easternpromisestheatrical.jpgCronenberg’s History of Violence (2005) played deceptively shallow characterization against incredibly complex motives. The movie doesn’t ooze overplayed emotions and maniacal laughter but uses its very plausibility as the source of drama and suspense – very much the antithesis of the blockbuster comic movie template. Eastern Promises (2007) seems to be cut from the same mold.

Anna (Naomi Watts) is a midwife in a London hospital and lives with her English mother and never-sober Russian uncle. A pregnant woman dies in childbirth while Anna is on duty. The child is saved, and Anna sets out on a mission to find the dead mother’s family to keep the baby from the foster-care system. Using the mother’s Russian diary as her only clue, her search leads her to the questionable Semyon (Armin Mueller-Stahl), who is, unknown to her, the Russian family boss. When she crosses paths with the family driver Nikolai (Viggo MortensenHistory of Violence, Lord of the Rings), both of their worlds threaten to collapse and destroy everything, even their identities.

Despite the intriguing plot, the characters in the beginning of the movie are extremely, suspiciously, fake. The first twenty minutes feels like more of a screen test than a film with trained actors, reminiscent of the beginning of David Lynch’s Mulholland Dr. (2001). As the film picks up momentum, it becomes a bit more lively but never quite reaches an exciting movie pace. The pacing becomes a double-edged sword. It plays down the glazed feel of cinema and produces a much more realistic feel to the story – which also lends the entire movie to boredom.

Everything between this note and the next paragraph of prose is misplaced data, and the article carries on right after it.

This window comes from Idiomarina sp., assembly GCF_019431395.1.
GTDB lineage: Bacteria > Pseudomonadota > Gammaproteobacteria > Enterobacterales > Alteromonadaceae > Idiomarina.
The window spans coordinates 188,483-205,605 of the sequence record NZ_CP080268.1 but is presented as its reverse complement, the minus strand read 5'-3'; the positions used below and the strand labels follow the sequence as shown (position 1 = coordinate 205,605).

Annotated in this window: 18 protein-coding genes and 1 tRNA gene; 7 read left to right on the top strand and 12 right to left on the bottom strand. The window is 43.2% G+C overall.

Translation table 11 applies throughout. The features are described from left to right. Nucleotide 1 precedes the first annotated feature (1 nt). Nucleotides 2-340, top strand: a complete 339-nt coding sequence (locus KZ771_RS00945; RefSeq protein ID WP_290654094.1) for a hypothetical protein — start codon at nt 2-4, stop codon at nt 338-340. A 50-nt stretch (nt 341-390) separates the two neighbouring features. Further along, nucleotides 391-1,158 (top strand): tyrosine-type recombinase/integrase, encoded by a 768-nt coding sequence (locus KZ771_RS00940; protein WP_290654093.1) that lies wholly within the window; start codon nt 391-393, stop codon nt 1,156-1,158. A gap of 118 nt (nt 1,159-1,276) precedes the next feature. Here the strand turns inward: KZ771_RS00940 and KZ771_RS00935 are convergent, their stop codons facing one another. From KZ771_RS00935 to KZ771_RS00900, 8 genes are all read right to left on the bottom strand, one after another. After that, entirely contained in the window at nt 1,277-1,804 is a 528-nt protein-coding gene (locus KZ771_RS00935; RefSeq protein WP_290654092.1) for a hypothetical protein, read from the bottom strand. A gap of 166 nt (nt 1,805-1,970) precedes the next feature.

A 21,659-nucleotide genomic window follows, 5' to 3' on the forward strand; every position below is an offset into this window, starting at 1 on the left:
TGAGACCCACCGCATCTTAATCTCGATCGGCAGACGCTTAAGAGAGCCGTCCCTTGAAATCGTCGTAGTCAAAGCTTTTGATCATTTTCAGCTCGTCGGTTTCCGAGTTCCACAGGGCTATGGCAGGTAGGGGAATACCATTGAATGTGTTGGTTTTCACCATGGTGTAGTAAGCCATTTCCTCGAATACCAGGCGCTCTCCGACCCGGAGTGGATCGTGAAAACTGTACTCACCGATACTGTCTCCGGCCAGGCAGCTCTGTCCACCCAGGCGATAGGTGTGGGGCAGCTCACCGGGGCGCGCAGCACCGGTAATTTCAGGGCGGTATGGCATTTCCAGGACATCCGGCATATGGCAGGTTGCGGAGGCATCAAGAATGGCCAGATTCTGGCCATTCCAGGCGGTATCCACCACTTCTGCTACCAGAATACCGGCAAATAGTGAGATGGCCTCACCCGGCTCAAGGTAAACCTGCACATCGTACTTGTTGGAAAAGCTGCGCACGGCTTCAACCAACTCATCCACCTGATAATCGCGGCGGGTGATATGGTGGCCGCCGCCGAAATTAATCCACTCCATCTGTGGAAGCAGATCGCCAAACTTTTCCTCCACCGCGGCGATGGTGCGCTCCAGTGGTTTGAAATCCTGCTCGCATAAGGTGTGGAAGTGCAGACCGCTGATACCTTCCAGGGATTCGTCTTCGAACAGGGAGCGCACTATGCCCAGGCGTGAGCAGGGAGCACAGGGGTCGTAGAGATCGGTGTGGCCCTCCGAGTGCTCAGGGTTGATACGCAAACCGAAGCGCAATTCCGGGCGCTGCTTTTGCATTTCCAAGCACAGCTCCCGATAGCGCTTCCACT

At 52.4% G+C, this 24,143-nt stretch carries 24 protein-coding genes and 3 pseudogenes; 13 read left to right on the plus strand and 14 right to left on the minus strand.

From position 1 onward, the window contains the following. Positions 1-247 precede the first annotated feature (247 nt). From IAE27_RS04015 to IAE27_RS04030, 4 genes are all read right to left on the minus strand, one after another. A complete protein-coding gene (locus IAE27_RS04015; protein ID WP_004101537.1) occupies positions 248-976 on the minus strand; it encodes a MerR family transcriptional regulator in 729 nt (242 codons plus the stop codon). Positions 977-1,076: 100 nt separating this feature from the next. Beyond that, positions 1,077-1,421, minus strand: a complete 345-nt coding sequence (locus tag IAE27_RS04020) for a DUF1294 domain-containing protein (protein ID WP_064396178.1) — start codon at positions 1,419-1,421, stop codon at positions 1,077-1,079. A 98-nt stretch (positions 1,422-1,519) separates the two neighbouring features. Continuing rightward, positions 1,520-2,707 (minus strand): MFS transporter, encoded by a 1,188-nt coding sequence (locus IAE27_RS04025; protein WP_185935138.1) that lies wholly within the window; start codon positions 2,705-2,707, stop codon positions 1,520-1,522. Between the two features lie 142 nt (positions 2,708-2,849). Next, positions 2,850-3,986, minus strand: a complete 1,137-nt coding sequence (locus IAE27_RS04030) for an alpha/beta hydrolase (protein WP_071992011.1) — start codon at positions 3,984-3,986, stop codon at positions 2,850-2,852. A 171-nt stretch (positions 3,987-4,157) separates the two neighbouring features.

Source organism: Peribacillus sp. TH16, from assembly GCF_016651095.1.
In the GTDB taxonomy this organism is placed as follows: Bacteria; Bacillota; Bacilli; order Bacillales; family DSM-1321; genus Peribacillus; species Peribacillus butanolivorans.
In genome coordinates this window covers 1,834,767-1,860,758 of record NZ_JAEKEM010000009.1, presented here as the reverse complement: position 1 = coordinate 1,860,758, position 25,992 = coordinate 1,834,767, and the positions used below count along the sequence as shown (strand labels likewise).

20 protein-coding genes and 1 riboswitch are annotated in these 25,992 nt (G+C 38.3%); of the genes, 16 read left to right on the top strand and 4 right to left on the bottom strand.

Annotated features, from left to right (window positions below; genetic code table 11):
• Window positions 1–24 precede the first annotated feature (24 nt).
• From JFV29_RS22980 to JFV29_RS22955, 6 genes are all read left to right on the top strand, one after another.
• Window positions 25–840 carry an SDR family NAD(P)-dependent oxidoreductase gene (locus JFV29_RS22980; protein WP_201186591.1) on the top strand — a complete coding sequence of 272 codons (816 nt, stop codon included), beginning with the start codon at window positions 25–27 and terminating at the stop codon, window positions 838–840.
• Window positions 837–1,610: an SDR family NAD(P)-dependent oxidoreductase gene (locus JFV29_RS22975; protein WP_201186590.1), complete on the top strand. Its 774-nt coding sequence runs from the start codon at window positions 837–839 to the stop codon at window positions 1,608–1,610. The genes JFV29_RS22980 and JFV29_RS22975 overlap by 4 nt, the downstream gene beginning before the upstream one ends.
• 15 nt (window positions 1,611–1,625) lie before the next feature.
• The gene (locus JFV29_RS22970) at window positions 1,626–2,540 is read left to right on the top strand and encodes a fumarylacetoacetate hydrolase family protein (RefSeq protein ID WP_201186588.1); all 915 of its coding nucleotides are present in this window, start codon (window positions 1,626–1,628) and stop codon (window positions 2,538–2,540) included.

No matter how interesting the movie seemed, with its bloody violence andeasternpromises-2.jpg portrayal of the inner-workings of a totally different world (and how that world interacts with the normal life of an ordinary midwife), the plot seems thin and weak and not enough to keep the attention of the average moviegoer.

That’s not to say the movie isn’t worth seeing. Viggo’s acting, accent and all, is spot-on, and it shows him in one of the best roles to exhibit his ability. Then again, his character, while intriguing, isn’t the focus and isn’t built to carry the film. In the end, it feels stripped and sedated, and uses violence as a last-ditch effort to startle its audience into paying attention.

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